The State Ethics Commission’s recent public disclosure of settlements of ethics charges lodged against the Hawaii Family Forum and Hawaii Catholic Conference appear to be part of a broader move by the commission to provide more transparency.
The two organizations agreed to pay a total of $3,000 to settle their cases. They also agreed that information about the charges and their resolution could be made public.
The commission’s press releases about these settlements got some media attention, but published accounts didn’t note the departure from the commission’s longstanding policy of confidentiality regarding processing of complaints.
A third public resolution followed, this one involving apparently violations of the state ethics code by Mililani High School tennis coach, May Ann Beamer.
In this case, the commission said the coach appears to have violated the ethics law by providing private tennis lessons for pay to five members of the school’s tennis team while, at the same time, having responsibility for selecting members of the tennis teams, designating the “line-up” of team members, and other regular coaching duties.
The commission’s charge alleged a number of violations of the “fair treatment” provision of the law, which provides, in part:
§84-13 Fair treatment. No legislator or employee shall use or attempt to use the legislator’s or employee’s official position to secure or grant unwarranted privileges, exemptions, advantages, contracts, or treatment, for oneself or others; including but not limited to the following:
… (4) Soliciting, selling, or otherwise engaging in a substantial financial transaction with a subordinate or a person or business whom the legislator or employee inspects or supervises in the legislator’s or employee’s official capacity.
Here’s the commission’s reasoning as spelled out in the public resolution:
The Commission has long held that the State Ethics Code prohibits teachers
from privately teaching or tutoring their current students or prospective students for pay. Students have a dependent relationship with teachers and do not share equal bargaining power with teachers. HRS section 84-13(4) bars teachers from engaging in substantial financial transactions with anyone supervised by them, including their students, as well as the parents of their students. HRS section 84-13(4) similarly prohibits a coach from offering or providing private lessons, for pay, to members of the school’s team who are supervised by the coach. The same dependent relationship and unequal bargaining power that exists between students and teachers also exists between school athletic team members and coaches. A coach has the power to select the members of a school’s team; a coach holds practices for and provides instruction and discipline to team members; a coach determines the level of participation or “playing time” for team members; and a coach acts as a key reference for players who seek to continue their athletic careers beyond high school. In this situation of unequal bargaining power, a team member whose coach offers to provide private lessons for pay may perceive the offer to be one that cannot be refused. Due to the dependent nature of the relationship, HRS section 84-13(4) prohibits coaches from providing private lessons for pay to team members.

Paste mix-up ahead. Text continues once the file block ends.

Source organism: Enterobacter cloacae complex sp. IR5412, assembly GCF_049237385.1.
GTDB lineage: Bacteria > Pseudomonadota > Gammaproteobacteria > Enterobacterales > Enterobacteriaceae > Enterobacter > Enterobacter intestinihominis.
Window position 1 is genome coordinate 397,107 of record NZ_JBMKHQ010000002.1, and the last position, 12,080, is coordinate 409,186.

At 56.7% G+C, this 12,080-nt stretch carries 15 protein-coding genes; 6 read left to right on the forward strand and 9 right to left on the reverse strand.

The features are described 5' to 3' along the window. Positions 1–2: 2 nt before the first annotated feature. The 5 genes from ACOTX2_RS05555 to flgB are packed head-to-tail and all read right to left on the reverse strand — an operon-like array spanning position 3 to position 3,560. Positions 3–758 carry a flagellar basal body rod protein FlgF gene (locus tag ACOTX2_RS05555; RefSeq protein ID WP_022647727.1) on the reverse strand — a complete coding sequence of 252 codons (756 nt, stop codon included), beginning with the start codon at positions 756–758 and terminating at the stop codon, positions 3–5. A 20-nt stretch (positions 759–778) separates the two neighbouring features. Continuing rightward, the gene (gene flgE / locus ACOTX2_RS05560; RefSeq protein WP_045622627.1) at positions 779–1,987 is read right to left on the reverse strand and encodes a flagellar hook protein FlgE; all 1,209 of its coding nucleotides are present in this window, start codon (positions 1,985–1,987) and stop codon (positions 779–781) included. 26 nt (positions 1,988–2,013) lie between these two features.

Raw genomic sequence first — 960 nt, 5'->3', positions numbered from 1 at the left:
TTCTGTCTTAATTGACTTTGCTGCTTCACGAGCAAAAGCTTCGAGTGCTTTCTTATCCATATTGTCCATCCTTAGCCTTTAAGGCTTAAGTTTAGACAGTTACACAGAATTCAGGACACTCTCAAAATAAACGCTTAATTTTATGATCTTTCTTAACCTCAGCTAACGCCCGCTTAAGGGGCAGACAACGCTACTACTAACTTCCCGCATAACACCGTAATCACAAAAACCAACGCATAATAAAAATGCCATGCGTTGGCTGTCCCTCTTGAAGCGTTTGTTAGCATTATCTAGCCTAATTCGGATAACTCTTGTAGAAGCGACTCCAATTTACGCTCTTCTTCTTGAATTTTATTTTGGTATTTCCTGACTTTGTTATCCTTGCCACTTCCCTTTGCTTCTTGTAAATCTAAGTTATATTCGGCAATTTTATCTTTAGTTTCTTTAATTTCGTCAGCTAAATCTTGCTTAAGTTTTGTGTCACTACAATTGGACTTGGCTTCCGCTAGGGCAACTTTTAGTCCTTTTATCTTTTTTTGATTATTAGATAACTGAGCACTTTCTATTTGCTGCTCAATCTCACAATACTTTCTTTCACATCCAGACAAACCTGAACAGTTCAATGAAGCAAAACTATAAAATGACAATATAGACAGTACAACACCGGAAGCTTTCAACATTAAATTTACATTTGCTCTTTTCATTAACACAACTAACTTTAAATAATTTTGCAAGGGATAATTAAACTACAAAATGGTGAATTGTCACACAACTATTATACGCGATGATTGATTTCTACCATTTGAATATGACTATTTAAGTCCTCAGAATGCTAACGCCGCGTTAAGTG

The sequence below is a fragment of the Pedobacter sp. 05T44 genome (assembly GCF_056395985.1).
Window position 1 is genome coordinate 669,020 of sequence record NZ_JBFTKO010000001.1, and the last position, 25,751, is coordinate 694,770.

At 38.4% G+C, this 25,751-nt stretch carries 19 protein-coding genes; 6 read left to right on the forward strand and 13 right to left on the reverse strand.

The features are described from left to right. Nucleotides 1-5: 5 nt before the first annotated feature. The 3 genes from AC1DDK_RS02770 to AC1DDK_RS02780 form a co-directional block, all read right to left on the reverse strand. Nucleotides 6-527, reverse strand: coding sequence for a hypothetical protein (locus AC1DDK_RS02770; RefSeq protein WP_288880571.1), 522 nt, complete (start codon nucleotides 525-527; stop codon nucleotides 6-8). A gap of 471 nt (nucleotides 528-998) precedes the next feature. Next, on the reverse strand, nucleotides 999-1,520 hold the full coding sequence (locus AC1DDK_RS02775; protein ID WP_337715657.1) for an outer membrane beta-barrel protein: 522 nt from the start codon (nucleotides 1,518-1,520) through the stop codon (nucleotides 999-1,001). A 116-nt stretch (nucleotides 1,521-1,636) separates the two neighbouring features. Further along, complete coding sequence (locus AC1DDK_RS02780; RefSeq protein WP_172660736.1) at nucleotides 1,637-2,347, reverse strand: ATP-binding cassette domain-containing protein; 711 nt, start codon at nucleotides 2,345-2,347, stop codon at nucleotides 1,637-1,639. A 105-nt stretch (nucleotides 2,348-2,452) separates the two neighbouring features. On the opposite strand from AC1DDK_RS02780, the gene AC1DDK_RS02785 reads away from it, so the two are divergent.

The commission states that, if the allegations are true, it could reasonably find the law had been violated. To reach a final finding, however, would require a long, complicated, expensive, and still confidential investigation and formal administrative hearing.
It seems the commission is now leveraging its willingness to resolve cases short of formal charge proceedings in order to obtain the agreement of alleged violators to public disclosure of their cases. In most cases, that sounds like a win-win approach.